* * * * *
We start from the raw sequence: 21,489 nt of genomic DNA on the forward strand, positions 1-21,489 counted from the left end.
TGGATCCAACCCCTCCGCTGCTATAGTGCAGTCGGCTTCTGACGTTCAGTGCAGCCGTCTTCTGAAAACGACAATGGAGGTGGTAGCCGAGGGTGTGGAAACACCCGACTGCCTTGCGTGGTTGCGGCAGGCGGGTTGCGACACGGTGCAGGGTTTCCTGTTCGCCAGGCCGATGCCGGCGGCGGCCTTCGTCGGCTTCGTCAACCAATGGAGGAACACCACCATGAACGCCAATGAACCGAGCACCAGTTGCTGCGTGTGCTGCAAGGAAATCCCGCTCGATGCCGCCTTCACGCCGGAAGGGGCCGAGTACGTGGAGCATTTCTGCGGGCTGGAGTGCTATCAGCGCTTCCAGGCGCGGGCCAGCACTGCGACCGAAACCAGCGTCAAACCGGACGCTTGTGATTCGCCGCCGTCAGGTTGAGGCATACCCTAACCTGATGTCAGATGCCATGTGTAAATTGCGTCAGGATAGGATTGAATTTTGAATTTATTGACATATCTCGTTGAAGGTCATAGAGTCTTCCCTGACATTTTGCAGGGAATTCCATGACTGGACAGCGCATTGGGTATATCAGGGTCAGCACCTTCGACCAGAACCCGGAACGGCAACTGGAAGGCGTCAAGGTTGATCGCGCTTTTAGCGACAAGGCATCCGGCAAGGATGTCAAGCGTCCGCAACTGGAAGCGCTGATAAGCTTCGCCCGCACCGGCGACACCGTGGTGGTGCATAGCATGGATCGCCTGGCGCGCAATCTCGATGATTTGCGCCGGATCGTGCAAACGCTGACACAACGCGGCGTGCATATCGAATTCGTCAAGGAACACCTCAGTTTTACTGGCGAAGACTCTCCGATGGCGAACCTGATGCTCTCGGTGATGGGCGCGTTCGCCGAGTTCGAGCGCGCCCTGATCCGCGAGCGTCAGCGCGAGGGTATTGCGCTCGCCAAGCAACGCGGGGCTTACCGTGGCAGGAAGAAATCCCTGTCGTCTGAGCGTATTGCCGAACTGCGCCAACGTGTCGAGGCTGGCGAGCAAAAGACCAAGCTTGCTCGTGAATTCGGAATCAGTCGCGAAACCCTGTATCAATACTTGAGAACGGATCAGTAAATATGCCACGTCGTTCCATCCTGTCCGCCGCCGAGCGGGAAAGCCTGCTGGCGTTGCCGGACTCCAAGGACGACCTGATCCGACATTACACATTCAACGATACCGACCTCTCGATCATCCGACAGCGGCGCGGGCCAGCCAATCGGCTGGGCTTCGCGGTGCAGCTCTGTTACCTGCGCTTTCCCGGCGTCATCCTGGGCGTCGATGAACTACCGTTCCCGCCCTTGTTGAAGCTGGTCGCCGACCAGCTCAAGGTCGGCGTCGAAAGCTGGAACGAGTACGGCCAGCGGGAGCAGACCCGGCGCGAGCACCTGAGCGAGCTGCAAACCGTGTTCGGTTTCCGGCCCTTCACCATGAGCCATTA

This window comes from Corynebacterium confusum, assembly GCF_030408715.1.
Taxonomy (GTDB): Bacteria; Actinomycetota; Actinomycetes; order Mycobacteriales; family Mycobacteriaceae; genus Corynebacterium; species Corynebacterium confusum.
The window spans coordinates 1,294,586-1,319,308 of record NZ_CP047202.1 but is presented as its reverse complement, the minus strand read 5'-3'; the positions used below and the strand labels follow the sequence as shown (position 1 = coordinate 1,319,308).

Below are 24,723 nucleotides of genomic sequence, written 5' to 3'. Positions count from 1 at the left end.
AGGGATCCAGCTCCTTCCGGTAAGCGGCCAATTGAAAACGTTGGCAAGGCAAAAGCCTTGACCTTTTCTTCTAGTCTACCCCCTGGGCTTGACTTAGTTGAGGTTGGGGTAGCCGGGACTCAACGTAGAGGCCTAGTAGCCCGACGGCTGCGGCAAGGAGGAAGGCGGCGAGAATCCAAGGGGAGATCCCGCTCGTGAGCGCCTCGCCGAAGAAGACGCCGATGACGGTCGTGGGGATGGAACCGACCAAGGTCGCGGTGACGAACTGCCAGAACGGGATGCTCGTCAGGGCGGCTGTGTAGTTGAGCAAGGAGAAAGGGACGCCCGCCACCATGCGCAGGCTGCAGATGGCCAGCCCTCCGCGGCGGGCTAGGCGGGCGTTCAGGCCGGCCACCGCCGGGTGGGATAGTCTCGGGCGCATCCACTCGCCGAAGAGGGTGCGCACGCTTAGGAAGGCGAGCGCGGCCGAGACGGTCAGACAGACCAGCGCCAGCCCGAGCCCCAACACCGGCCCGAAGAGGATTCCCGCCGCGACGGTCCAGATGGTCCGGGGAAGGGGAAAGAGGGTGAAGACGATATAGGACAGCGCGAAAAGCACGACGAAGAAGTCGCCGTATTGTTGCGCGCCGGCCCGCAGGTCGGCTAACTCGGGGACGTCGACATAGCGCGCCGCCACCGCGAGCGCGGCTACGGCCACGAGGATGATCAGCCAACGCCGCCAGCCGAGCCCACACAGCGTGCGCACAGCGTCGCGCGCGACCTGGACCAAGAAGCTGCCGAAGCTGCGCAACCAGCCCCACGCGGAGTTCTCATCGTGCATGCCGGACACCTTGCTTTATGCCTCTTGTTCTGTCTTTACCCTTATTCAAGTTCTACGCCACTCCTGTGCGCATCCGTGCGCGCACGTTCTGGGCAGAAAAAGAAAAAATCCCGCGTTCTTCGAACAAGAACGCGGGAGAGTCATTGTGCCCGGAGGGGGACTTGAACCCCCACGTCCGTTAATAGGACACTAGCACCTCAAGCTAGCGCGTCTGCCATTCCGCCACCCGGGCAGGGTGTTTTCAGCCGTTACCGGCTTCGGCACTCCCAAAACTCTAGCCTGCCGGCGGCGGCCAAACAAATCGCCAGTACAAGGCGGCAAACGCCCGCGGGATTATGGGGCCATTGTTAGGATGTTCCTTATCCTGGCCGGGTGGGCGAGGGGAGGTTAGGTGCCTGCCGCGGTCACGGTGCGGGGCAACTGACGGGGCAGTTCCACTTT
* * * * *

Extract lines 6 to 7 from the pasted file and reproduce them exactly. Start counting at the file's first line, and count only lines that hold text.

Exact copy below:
Below are 24,723 nucleotides of genomic sequence, written 5' to 3'. Positions count from 1 at the left end.
AGGGATCCAGCTCCTTCCGGTAAGCGGCCAATTGAAAACGTTGGCAAGGCAAAAGCCTTGACCTTTTCTTCTAGTCTACCCCCTGGGCTTGACTTAGTTGAGGTTGGGGTAGCCGGGACTCAACGTAGAGGCCTAGTAGCCCGACGGCTGCGGCAAGGAGGAAGGCGGCGAGAATCCAAGGGGAGATCCCGCTCGTGAGCGCCTCGCCGAAGAAGACGCCGATGACGGTCGTGGGGATGGAACCGACCAAGGTCGCGGTGACGAACTGCCAGAACGGGATGCTCGTCAGGGCGGCTGTGTAGTTGAGCAAGGAGAAAGGGACGCCCGCCACCATGCGCAGGCTGCAGATGGCCAGCCCTCCGCGGCGGGCTAGGCGGGCGTTCAGGCCGGCCACCGCCGGGTGGGATAGTCTCGGGCGCATCCACTCGCCGAAGAGGGTGCGCACGCTTAGGAAGGCGAGCGCGGCCGAGACGGTCAGACAGACCAGCGCCAGCCCGAGCCCCAACACCGGCCCGAAGAGGATTCCCGCCGCGACGGTCCAGATGGTCCGGGGAAGGGGAAAGAGGGTGAAGACGATATAGGACAGCGCGAAAAGCACGACGAAGAAGTCGCCGTATTGTTGCGCGCCGGCCCGCAGGTCGGCTAACTCGGGGACGTCGACATAGCGCGCCGCCACCGCGAGCGCGGCTACGGCCACGAGGATGATCAGCCAACGCCGCCAGCCGAGCCCACACAGCGTGCGCACAGCGTCGCGCGCGACCTGGACCAAGAAGCTGCCGAAGCTGCGCAACCAGCCCCACGCGGAGTTCTCATCGTGCATGCCGGACACCTTGCTTTATGCCTCTTGTTCTGTCTTTACCCTTATTCAAGTTCTACGCCACTCCTGTGCGCATCCGTGCGCGCACGTTCTGGGCAGAAAAAGAAAAAATCCCGCGTTCTTCGAACAAGAACGCGGGAGAGTCATTGTGCCCGGAGGGGGACTTGAACCCCCACGTCCGTTAATAGGACACTAGCACCTCAAGCTAGCGCGTCTGCCATTCCGCCACCCGGGCAGGGTGTTTTCAGCCGTTACCGGCTTCGGCACTCCCAAAACTCTAGCCTGCCGGCGGCGGCCAAACAAATCGCCAGTACAAGGCGGCAAACGCCCGCGGGATTATGGGGCCATTGTTAGGATGTTCCTTATCCTGGCCGGGTGGGCGAGGGGAGGTTAGGTGCCTGCCGCGGTCACGGTGCGGGGCAACTGACGGGGCAGTTCCACTTT